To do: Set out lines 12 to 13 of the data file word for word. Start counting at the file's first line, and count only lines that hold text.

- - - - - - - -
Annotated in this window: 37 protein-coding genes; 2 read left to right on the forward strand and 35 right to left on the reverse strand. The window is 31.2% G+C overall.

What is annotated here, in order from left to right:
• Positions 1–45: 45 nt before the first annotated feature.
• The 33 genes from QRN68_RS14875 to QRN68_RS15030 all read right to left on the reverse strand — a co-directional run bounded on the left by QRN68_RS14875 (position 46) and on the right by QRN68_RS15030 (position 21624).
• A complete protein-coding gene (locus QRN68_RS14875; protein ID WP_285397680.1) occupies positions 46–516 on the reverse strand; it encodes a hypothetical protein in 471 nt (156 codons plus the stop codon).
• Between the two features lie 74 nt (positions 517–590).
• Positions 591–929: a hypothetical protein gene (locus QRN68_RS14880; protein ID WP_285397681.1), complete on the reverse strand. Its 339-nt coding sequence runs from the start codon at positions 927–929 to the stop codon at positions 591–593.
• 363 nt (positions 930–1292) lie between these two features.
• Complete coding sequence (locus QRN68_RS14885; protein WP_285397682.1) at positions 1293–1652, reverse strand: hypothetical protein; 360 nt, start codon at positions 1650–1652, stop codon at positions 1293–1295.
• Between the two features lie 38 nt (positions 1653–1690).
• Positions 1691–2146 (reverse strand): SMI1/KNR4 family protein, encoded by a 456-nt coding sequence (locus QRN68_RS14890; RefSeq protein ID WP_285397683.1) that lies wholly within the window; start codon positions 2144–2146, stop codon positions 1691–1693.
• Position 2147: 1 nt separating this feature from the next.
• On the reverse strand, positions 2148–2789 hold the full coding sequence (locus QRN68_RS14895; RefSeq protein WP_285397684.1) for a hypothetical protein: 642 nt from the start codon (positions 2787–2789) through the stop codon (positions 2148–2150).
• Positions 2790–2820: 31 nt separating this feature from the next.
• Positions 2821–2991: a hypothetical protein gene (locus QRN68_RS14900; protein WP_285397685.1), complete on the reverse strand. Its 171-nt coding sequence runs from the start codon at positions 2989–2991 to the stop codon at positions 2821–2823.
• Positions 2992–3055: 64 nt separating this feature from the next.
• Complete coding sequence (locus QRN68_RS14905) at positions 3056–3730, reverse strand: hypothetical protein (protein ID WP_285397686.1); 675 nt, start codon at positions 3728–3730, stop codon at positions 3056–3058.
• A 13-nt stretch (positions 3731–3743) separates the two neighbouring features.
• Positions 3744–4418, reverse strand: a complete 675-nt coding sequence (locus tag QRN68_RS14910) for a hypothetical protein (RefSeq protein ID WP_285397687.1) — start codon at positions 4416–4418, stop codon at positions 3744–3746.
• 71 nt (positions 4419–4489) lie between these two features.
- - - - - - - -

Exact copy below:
• Position 2147: 1 nt separating this feature from the next.
• On the reverse strand, positions 2148–2789 hold the full coding sequence (locus QRN68_RS14895; RefSeq protein WP_285397684.1) for a hypothetical protein: 642 nt from the start codon (positions 2787–2789) through the stop codon (positions 2148–2150).